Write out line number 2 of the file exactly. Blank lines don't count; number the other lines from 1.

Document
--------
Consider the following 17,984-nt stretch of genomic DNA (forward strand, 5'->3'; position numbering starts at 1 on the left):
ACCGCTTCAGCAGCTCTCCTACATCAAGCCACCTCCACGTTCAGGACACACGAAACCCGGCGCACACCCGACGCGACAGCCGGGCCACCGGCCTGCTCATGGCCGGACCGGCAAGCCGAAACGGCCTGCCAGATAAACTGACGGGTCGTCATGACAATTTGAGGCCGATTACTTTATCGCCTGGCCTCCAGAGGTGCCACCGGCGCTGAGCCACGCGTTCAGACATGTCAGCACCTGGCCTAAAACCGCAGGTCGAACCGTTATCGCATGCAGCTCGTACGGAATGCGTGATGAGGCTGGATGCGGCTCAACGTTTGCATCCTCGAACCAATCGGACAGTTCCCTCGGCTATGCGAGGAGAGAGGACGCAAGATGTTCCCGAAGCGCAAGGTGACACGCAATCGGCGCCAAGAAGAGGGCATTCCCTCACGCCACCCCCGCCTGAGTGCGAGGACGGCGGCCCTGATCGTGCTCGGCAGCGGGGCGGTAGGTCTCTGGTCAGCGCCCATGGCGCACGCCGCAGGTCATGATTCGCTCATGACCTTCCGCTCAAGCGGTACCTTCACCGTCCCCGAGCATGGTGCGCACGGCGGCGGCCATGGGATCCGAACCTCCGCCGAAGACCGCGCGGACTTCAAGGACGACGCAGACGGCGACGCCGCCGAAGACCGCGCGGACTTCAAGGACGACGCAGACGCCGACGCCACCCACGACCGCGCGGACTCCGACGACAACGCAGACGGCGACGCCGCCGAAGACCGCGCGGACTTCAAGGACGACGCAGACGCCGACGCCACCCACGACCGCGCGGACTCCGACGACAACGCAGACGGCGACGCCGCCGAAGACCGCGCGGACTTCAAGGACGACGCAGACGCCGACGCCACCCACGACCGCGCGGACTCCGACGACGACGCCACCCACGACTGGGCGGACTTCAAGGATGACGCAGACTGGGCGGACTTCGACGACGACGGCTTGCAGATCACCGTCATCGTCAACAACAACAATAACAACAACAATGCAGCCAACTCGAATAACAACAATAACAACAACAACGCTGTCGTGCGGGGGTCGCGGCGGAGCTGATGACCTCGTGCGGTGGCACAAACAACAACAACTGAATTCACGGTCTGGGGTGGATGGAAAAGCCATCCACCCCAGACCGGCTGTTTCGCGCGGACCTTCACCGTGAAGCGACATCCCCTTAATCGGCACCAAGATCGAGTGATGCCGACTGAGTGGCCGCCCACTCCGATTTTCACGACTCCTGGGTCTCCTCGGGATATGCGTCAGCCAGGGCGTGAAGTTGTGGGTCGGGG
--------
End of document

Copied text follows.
ACCGCTTCAGCAGCTCTCCTACATCAAGCCACCTCCACGTTCAGGACACACGAAACCCGGCGCACACCCGACGCGACAGCCGGGCCACCGGCCTGCTCATGGCCGGACCGGCAAGCCGAAACGGCCTGCCAGATAAACTGACGGGTCGTCATGACAATTTGAGGCCGATTACTTTATCGCCTGGCCTCCAGAGGTGCCACCGGCGCTGAGCCACGCGTTCAGACATGTCAGCACCTGGCCTAAAACCGCAGGTCGAACCGTTATCGCATGCAGCTCGTACGGAATGCGTGATGAGGCTGGATGCGGCTCAACGTTTGCATCCTCGAACCAATCGGACAGTTCCCTCGGCTATGCGAGGAGAGAGGACGCAAGATGTTCCCGAAGCGCAAGGTGACACGCAATCGGCGCCAAGAAGAGGGCATTCCCTCACGCCACCCCCGCCTGAGTGCGAGGACGGCGGCCCTGATCGTGCTCGGCAGCGGGGCGGTAGGTCTCTGGTCAGCGCCCATGGCGCACGCCGCAGGTCATGATTCGCTCATGACCTTCCGCTCAAGCGGTACCTTCACCGTCCCCGAGCATGGTGCGCACGGCGGCGGCCATGGGATCCGAACCTCCGCCGAAGACCGCGCGGACTTCAAGGACGACGCAGACGGCGACGCCGCCGAAGACCGCGCGGACTTCAAGGACGACGCAGACGCCGACGCCACCCACGACCGCGCGGACTCCGACGACAACGCAGACGGCGACGCCGCCGAAGACCGCGCGGACTTCAAGGACGACGCAGACGCCGACGCCACCCACGACCGCGCGGACTCCGACGACAACGCAGACGGCGACGCCGCCGAAGACCGCGCGGACTTCAAGGACGACGCAGACGCCGACGCCACCCACGACCGCGCGGACTCCGACGACGACGCCACCCACGACTGGGCGGACTTCAAGGATGACGCAGACTGGGCGGACTTCGACGACGACGGCTTGCAGATCACCGTCATCGTCAACAACAACAATAACAACAACAATGCAGCCAACTCGAATAACAACAATAACAACAACAACGCTGTCGTGCGGGGGTCGCGGCGGAGCTGATGACCTCGTGCGGTGGCACAAACAACAACAACTGAATTCACGGTCTGGGGTGGATGGAAAAGCCATCCACCCCAGACCGGCTGTTTCGCGCGGACCTTCACCGTGAAGCGACATCCCCTTAATCGGCACCAAGATCGAGTGATGCCGACTGAGTGGCCGCCCACTCCGATTTTCACGACTCCTGGGTCTCCTCGGGATATGCGTCAGCCAGGGCGTGAAGTTGTGGGTCGGGG